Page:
international public, in such a way that the Israeli government would find
itself pressured on issues that it has previously been successful at avoiding. A
unified nonviolent resistance movement would also place pressures on the
Palestinian Authority that it is unprepared to manage. Nonviolence as a
lifestyle and movement requires a level of creativity that the Palestinian
Authority has been incapable of exhibiting since it came into existence. Such a
development would pose an immediate threat to its control over the Palestinian
people, and might force it to take democratic steps it has been hoping to avoid.
These obstacles are powerful, and
they will not disappear any time soon. However, the last decade has laid some
groundwork for nonviolent education and action among Palestinians. Additionally,
with the global mood shifting as it has after September 11 and the tolerance of
terrorism as a form of resistance shrinking by the day, the atmosphere for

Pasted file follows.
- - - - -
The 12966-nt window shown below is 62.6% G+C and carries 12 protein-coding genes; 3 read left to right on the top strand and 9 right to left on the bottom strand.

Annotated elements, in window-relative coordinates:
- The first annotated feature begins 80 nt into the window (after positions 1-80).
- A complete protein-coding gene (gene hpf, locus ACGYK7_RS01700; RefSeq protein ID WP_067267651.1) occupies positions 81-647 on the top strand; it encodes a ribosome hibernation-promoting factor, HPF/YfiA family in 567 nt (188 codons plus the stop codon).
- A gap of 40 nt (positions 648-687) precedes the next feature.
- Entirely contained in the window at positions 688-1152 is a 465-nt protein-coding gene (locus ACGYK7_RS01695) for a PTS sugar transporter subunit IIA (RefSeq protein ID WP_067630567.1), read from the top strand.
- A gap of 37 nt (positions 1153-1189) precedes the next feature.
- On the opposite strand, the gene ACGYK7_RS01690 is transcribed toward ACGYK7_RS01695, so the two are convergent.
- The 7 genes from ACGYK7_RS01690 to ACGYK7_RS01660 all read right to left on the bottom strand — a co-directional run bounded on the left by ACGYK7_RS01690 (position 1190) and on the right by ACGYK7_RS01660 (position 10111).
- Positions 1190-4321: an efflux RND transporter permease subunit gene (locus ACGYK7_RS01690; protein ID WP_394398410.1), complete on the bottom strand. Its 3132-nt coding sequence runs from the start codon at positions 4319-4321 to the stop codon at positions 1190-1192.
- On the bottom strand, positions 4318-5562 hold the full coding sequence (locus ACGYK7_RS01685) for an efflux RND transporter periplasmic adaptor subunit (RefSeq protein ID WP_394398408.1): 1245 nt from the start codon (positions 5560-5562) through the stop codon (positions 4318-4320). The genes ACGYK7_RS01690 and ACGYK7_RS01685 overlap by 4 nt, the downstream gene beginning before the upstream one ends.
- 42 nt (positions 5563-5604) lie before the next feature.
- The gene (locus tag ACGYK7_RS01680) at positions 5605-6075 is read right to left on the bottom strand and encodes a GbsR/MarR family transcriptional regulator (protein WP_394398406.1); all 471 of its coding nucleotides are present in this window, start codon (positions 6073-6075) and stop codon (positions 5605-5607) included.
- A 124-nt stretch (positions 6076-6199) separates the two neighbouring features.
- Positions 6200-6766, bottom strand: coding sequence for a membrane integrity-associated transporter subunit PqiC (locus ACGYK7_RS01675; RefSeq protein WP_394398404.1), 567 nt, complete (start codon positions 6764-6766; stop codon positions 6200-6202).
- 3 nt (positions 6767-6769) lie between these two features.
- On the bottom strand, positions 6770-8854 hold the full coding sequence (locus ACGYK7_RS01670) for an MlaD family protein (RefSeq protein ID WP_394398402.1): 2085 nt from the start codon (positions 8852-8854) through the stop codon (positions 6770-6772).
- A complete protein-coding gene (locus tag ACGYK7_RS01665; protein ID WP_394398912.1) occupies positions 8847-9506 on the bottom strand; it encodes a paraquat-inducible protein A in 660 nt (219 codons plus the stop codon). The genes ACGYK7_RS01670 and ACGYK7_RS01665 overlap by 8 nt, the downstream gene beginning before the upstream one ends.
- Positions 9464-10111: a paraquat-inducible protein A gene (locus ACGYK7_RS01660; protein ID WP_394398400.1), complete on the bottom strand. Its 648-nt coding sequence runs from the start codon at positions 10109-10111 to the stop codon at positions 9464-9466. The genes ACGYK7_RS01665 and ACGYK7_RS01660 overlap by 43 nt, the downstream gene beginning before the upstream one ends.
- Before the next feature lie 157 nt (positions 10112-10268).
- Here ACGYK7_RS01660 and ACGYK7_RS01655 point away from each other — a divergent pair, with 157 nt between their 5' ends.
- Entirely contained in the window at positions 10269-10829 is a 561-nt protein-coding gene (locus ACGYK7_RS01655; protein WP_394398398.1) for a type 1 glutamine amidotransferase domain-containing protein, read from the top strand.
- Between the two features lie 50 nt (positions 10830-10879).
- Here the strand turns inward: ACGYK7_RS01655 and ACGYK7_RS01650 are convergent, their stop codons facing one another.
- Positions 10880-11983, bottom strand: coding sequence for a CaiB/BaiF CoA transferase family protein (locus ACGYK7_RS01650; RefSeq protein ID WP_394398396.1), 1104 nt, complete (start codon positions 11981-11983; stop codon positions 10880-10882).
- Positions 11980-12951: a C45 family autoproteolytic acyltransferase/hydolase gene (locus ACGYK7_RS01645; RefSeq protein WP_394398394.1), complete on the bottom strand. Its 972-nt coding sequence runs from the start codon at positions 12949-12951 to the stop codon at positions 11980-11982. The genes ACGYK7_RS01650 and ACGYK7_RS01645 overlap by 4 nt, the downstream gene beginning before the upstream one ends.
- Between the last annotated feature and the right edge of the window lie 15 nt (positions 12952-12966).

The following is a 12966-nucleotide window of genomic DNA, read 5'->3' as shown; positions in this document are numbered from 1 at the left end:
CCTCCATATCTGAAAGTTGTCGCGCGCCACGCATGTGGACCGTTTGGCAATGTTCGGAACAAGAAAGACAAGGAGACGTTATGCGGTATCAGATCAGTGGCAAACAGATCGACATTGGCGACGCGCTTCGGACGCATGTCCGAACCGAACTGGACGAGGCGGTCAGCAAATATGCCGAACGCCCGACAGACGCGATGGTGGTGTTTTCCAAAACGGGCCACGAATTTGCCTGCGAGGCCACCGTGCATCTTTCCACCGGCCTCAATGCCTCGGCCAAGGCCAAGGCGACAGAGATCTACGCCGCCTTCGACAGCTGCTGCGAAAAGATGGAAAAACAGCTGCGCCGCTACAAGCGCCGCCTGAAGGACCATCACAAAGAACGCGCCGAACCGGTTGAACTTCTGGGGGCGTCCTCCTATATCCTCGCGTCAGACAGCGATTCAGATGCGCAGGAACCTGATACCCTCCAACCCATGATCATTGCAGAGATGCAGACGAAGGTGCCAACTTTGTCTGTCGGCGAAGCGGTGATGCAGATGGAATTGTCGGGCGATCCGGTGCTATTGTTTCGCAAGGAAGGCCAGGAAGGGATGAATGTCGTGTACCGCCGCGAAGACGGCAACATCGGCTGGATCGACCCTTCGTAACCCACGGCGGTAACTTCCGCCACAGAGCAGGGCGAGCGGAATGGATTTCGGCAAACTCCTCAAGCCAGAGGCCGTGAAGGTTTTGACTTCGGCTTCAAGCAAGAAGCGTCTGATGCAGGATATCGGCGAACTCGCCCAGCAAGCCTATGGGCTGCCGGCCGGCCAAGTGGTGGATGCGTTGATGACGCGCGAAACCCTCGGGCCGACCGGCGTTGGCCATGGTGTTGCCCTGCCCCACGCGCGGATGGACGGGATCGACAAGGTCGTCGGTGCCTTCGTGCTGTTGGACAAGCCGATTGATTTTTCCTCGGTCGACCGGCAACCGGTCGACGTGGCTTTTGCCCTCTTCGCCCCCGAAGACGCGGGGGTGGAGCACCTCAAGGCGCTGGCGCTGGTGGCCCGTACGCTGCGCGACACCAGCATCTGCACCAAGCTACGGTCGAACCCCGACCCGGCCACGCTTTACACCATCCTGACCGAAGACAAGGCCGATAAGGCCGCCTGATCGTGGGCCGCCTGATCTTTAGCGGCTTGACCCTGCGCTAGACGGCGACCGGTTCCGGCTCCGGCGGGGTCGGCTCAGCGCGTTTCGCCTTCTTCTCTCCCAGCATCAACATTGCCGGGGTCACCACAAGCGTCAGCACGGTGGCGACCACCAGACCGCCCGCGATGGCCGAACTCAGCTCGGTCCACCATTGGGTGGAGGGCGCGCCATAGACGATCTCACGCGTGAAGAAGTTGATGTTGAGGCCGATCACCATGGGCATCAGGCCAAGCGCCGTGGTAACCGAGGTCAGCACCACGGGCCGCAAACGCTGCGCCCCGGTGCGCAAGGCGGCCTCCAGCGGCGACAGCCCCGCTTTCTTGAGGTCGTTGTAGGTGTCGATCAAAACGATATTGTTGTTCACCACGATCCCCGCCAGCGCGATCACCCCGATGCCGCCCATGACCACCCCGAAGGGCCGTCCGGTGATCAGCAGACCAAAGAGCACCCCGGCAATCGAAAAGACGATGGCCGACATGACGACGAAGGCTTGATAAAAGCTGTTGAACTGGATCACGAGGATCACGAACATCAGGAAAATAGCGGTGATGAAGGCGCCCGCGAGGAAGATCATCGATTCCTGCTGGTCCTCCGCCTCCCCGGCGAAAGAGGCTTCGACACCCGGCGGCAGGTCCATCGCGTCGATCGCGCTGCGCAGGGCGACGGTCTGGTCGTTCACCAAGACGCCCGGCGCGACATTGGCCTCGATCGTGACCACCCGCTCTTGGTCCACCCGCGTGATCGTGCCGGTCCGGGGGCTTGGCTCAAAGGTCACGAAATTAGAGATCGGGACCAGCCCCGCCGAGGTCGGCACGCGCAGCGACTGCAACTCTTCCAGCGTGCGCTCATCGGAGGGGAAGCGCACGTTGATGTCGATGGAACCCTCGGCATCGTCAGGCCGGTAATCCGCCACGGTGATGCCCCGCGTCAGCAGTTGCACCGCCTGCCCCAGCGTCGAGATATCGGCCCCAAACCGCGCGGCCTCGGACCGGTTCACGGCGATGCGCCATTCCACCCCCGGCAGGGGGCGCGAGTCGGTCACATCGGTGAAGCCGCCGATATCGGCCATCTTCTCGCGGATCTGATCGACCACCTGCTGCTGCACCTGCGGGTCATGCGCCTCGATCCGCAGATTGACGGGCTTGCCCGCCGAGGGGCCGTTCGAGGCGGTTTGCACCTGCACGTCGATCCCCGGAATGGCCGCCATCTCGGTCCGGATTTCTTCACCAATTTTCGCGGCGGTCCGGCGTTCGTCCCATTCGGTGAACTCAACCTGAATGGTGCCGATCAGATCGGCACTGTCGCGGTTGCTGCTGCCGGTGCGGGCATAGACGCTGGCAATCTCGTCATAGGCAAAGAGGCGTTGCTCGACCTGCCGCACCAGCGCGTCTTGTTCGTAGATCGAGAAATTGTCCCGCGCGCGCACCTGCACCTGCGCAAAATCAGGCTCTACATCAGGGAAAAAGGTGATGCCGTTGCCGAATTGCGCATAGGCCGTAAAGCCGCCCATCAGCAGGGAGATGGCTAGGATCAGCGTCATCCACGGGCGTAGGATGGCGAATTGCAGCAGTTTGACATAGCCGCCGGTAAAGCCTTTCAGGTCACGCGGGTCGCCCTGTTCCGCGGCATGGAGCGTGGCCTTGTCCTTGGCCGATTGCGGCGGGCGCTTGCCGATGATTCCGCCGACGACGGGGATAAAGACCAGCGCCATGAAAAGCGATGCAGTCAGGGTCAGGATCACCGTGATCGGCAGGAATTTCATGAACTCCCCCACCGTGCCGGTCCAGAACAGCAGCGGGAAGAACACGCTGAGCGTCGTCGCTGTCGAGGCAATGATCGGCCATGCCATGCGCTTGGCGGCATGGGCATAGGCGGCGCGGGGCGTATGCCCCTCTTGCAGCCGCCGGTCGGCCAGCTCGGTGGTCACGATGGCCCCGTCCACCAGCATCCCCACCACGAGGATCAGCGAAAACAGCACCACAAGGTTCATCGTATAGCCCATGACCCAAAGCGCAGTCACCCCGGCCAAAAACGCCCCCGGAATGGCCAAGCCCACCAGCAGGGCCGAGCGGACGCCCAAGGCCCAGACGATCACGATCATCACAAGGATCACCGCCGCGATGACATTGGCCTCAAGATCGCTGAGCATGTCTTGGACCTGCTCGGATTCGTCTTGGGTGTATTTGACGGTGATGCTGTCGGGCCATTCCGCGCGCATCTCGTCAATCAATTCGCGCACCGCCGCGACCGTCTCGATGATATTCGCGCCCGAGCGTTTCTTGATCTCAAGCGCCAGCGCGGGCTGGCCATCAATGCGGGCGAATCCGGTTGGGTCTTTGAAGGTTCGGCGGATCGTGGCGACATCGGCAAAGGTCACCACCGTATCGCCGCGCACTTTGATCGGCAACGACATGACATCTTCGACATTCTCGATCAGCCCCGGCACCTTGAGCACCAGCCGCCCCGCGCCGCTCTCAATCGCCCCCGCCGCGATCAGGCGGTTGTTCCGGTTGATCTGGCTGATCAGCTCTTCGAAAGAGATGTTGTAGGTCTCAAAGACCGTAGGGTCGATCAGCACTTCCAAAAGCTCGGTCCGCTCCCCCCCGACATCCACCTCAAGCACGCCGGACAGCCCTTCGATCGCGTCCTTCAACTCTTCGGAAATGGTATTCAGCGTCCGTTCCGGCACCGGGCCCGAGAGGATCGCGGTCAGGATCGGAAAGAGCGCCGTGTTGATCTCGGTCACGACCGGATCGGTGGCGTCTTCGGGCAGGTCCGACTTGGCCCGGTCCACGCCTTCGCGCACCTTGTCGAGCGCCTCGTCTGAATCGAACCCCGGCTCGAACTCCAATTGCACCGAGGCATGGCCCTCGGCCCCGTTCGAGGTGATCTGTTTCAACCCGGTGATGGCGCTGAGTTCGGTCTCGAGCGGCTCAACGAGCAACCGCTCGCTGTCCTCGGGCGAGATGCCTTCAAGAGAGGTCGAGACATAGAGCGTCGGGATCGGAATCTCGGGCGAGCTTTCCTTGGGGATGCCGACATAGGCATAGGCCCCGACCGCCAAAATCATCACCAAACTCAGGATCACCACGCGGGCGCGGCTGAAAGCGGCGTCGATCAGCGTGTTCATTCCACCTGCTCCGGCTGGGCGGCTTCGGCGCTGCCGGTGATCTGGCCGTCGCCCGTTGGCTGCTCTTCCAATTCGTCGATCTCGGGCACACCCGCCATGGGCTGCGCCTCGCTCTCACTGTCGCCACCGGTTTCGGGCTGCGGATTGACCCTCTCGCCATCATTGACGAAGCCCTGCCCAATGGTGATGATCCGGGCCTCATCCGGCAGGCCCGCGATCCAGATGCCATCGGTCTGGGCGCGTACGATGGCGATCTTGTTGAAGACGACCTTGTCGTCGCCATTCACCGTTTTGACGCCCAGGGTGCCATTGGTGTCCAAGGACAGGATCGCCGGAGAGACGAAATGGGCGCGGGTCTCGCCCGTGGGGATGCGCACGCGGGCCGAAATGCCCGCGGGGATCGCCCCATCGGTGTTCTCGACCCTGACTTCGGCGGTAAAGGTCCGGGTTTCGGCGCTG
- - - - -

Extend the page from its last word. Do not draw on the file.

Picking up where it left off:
change appears to be as ripe as it never has.
Since a culture of nonviolence is
unlikely to develop from the current Palestinian leadership, it must come from
education and nongovernmental organizing. The writings of Gandhi, King, Gene
Sharp, and Paulo Freire have been translated and made available in Palestine for
over a decade. Palestinians tried to develop educational systems focusing on
Freire’s pedagogy of empowerment and acts of nonviolence during the first
Intifada, and these efforts can be revived. There are now also a number of
Palestinian nongovernmental organizations that contribute to building civil
society and an empowered culture of nonviolence. It is vital that these
organizations continue to grow regardless of the amount of violence that is
inflicted on the Palestinian people.
The Palestinians have little hope of
ending Israel’s occupation through violence. Similarly, acceptance of the
occupation is not an option. Given these two facts, there seem to be few other
choices but to turn to nonviolence as an organized strategy of resistance. This
choice could be the one that results in freedom.
©2001 Fellowship of Reconciliation